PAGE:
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United Nations Department of Economic and Social Affairs Sustainable Development

Australia, The Netherlands and United Kingdom

Australia, The Netherlands and United Kingdom
Sustainable Development Goals Open Working Group, November 2013: Energy
 Access to energy is crucial for human development. Energy also links to all three dimensions of sustainable development: social, economic and environmental. Energy can help lift people out of poverty and efficient use of energy is a pre-condition for water and food security. Energy is intrinsically linked with many of the priorities of the development agenda, often referred to as the water-energy-food nexus. Sustainable energy can also help mitigate climate change.
 Access to energy should figure prominently in the post-2015 development agenda. Many have proposed a goal to ‘Secure Sustainable Energy’. The challenges in this area are well covered by targets that have been suggested, for example:
o Ensuring universal access to modern energy services;
o Doubling the share of renewable energy in the global energy mix;
o Doubling the rate of improvement in energy efficiency;
o Phasing out inefficient fossil fuel subsidies that encourage wasteful consumption.
 The post-2015 development agenda should recognise the importance of energy access as a basic human need. People need energy for clean cooking, and for electricity for lighting and communications, to participate in the modern world. However, energy access for basic energy needs such as lighting and cooking is not sufficient. We must extend energy access to address the full needs of the energy poor. Productive and efficient use of energy is essential for sustainable economic development.
 We need to recognise the links between energy and other crosscutting development issues. Schools, health facilities and other vital institutions cannot function without modern energy. Clean and sustainable energy, and especially clean cooking, can prevent major health damage to millions of people. Energy access for women and children is of particular concern, as they are particularly impacted by a lack of modern energy. Women also need to be involved in the design of energy projects.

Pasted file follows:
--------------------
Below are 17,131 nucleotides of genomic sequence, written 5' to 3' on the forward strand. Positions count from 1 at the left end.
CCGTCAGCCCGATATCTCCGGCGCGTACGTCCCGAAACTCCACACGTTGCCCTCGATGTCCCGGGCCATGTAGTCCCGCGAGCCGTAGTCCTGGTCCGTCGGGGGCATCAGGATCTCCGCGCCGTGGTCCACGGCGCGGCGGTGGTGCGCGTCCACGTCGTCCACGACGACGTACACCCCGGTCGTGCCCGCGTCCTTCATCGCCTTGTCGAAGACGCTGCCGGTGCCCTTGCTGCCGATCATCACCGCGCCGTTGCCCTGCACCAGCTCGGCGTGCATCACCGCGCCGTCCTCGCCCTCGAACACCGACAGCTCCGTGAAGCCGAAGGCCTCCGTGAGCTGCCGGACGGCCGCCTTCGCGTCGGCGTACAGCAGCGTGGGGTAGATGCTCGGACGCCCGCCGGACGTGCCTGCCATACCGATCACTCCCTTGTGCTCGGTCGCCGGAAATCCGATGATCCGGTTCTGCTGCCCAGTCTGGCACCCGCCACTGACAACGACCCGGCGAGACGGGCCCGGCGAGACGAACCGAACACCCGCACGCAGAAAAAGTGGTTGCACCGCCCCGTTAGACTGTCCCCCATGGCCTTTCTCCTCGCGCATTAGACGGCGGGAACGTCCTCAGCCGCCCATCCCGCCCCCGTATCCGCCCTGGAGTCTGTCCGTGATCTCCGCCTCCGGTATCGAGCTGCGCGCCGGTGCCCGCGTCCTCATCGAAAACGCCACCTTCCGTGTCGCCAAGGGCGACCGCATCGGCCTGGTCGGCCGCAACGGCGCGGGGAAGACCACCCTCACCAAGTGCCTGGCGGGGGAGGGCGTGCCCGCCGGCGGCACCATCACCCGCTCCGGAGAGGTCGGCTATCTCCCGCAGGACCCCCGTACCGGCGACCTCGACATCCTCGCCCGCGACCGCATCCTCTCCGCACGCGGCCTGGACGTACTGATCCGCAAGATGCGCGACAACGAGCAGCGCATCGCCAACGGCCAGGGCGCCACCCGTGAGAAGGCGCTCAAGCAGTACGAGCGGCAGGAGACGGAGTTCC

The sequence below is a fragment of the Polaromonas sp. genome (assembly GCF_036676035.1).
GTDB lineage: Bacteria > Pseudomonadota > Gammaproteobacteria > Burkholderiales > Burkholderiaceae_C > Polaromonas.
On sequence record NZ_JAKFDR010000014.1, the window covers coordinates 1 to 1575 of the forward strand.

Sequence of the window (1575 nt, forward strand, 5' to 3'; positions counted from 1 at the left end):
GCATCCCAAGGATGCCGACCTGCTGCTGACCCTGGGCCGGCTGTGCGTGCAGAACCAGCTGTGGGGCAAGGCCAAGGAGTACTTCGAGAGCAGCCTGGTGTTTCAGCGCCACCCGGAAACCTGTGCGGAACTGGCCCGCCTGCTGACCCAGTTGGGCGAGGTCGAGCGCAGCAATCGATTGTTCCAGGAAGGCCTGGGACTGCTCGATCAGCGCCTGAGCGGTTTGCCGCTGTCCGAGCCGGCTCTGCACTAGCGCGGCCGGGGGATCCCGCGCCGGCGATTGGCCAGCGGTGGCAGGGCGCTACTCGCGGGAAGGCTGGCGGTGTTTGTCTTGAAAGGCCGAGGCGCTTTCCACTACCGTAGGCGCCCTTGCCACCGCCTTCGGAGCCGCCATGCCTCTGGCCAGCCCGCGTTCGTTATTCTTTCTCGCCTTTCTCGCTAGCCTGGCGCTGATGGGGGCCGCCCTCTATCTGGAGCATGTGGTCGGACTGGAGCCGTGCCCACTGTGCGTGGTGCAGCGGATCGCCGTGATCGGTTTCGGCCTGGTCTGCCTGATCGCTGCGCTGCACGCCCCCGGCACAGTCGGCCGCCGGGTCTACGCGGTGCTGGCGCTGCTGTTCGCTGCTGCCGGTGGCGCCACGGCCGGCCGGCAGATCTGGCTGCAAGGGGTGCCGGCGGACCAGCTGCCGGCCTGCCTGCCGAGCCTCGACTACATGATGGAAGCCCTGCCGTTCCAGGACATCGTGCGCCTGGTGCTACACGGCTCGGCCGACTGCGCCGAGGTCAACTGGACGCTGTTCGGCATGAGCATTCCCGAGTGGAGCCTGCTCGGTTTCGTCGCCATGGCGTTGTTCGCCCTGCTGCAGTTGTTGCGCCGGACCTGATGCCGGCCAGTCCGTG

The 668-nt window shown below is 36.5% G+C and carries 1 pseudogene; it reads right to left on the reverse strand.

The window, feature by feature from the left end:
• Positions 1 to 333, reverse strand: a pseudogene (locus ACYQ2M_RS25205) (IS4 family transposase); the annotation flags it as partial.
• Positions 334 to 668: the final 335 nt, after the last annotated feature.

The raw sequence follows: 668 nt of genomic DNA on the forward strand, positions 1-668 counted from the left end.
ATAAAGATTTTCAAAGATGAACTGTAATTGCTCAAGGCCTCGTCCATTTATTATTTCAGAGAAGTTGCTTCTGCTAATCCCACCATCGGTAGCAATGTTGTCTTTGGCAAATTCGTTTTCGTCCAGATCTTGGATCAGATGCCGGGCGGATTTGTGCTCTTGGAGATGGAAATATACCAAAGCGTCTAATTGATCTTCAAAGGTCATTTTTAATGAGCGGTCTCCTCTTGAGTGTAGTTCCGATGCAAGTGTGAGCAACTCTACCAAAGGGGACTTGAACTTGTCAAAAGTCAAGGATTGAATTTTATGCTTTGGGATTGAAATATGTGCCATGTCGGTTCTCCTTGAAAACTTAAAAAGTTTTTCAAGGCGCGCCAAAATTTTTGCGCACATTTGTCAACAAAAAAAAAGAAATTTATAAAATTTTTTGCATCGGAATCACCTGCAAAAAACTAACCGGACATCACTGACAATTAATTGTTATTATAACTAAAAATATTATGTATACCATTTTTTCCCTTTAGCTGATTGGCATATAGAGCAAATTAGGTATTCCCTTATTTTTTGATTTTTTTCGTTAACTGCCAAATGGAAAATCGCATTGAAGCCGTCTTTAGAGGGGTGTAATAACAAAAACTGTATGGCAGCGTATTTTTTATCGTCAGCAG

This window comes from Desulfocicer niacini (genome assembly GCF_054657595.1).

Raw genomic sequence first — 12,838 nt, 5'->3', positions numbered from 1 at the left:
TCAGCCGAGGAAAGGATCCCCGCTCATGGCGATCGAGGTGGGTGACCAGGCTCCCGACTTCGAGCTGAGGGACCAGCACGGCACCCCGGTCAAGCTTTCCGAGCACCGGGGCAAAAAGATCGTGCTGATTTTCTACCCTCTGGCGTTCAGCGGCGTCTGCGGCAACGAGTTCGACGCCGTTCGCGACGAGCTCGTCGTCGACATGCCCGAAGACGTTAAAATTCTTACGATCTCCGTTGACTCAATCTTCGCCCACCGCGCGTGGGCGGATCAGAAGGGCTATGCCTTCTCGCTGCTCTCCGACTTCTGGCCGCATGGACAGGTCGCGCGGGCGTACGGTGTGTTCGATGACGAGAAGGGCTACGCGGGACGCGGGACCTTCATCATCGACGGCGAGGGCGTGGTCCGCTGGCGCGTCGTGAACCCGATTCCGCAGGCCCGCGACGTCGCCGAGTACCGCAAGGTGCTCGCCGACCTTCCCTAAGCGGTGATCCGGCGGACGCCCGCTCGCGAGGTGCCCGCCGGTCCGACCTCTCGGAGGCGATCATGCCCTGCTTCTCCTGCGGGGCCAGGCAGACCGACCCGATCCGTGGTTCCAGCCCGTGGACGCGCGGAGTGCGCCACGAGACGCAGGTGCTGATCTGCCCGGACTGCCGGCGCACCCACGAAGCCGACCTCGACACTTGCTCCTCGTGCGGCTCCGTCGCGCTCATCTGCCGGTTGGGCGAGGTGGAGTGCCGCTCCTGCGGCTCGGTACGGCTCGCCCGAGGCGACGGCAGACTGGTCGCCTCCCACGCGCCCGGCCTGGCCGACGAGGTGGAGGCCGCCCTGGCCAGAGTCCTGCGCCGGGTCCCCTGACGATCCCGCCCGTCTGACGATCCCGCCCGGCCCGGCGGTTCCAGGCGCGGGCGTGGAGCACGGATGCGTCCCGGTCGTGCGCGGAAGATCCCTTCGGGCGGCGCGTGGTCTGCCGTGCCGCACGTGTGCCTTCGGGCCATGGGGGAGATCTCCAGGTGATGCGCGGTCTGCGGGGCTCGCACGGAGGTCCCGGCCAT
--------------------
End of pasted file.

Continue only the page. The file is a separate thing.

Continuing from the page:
 The private sector has a key role in building energy infrastructure. However, the private sector cannot do this alone. There are important roles for governments and civil society, to ensure no one is left behind and poor and marginalized target groups are served. There is a need for private sector investments, public policy and programmes including to develop low carbon infrastructure, accelerating the transition to a low carbon economy. There is also a need for decentralized small scale initiatives by non-government organisations.
 Wasteful production, consumption and transportation of energy should be avoided. An important opportunity for improvement and cost effectiveness can be found in energy efficiency. Investing in renewable energy and energy efficient technologies can reduce energy costs and increase access, as well as reducing greenhouse gas emissions.
 Climate change continues to be a major challenge for all countries, particularly for climate vulnerable developing countries, posing a grave threat to some countries.
 We need to make a shift to low carbon development paths to mitigate climate change. This challenge can only be met if we curb global greenhouse gas emissions, increase the share of renewable energy and phase out inefficient and harmful fossil fuel subsidies that encourage wasteful consumption and undermine sustainable development.
 Global energy demand is projected to grow to 2035. According to the International Energy Agency World Energy Outlook 2013, demand will grow by one-third from 2011 to 2035, with emerging economies projected to account for more than 90% of the net energy demand growth. In recent years, the price of renewable energy technologies has decreased significantly. We have the opportunity to create a sustainable energy future, which incorporates clean technology, energy efficiency and renewables, increasing energy security through diversification of energy supply, and thereby increasing opportunities for improved energy access.
 To promote universal access to energy, we need good coordination mechanisms to ensure that all our efforts bring synergies and have maximum impact. In this respect, we welcome the Sustainable Energy for All (SE4ALL) initiative, which has developed into a major platform, bringing together 70 developing countries, donors, the private sector and civil society.